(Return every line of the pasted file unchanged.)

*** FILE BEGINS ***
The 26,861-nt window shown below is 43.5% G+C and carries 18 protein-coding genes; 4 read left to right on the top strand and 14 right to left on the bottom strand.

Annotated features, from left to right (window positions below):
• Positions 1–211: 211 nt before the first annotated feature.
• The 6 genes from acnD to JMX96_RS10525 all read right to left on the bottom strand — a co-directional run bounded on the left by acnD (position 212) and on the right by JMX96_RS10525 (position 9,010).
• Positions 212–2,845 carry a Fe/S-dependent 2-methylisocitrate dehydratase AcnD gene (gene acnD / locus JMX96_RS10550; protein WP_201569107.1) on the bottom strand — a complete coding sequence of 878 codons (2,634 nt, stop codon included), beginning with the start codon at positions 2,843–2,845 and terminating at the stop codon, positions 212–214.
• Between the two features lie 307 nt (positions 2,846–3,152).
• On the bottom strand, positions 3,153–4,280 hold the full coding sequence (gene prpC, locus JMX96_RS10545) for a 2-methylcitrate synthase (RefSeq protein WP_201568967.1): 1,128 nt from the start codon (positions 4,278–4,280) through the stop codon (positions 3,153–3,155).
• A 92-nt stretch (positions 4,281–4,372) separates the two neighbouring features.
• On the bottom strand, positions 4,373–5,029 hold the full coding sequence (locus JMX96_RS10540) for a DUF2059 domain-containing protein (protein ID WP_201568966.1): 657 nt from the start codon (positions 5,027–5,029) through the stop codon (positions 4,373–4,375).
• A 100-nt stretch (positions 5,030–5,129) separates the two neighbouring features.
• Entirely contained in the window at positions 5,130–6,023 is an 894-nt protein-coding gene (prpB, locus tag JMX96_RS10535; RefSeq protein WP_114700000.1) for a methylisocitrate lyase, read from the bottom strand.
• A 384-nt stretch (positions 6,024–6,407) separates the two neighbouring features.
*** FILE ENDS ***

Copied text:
The 26,861-nt window shown below is 43.5% G+C and carries 18 protein-coding genes; 4 read left to right on the top strand and 14 right to left on the bottom strand.

Annotated features, from left to right (window positions below):
• Positions 1–211: 211 nt before the first annotated feature.
• The 6 genes from acnD to JMX96_RS10525 all read right to left on the bottom strand — a co-directional run bounded on the left by acnD (position 212) and on the right by JMX96_RS10525 (position 9,010).
• Positions 212–2,845 carry a Fe/S-dependent 2-methylisocitrate dehydratase AcnD gene (gene acnD / locus JMX96_RS10550; protein WP_201569107.1) on the bottom strand — a complete coding sequence of 878 codons (2,634 nt, stop codon included), beginning with the start codon at positions 2,843–2,845 and terminating at the stop codon, positions 212–214.
• Between the two features lie 307 nt (positions 2,846–3,152).
• On the bottom strand, positions 3,153–4,280 hold the full coding sequence (gene prpC, locus JMX96_RS10545) for a 2-methylcitrate synthase (RefSeq protein WP_201568967.1): 1,128 nt from the start codon (positions 4,278–4,280) through the stop codon (positions 3,153–3,155).
• A 92-nt stretch (positions 4,281–4,372) separates the two neighbouring features.
• On the bottom strand, positions 4,373–5,029 hold the full coding sequence (locus JMX96_RS10540) for a DUF2059 domain-containing protein (protein ID WP_201568966.1): 657 nt from the start codon (positions 5,027–5,029) through the stop codon (positions 4,373–4,375).
• A 100-nt stretch (positions 5,030–5,129) separates the two neighbouring features.
• Entirely contained in the window at positions 5,130–6,023 is an 894-nt protein-coding gene (prpB, locus tag JMX96_RS10535; RefSeq protein WP_114700000.1) for a methylisocitrate lyase, read from the bottom strand.
• A 384-nt stretch (positions 6,024–6,407) separates the two neighbouring features.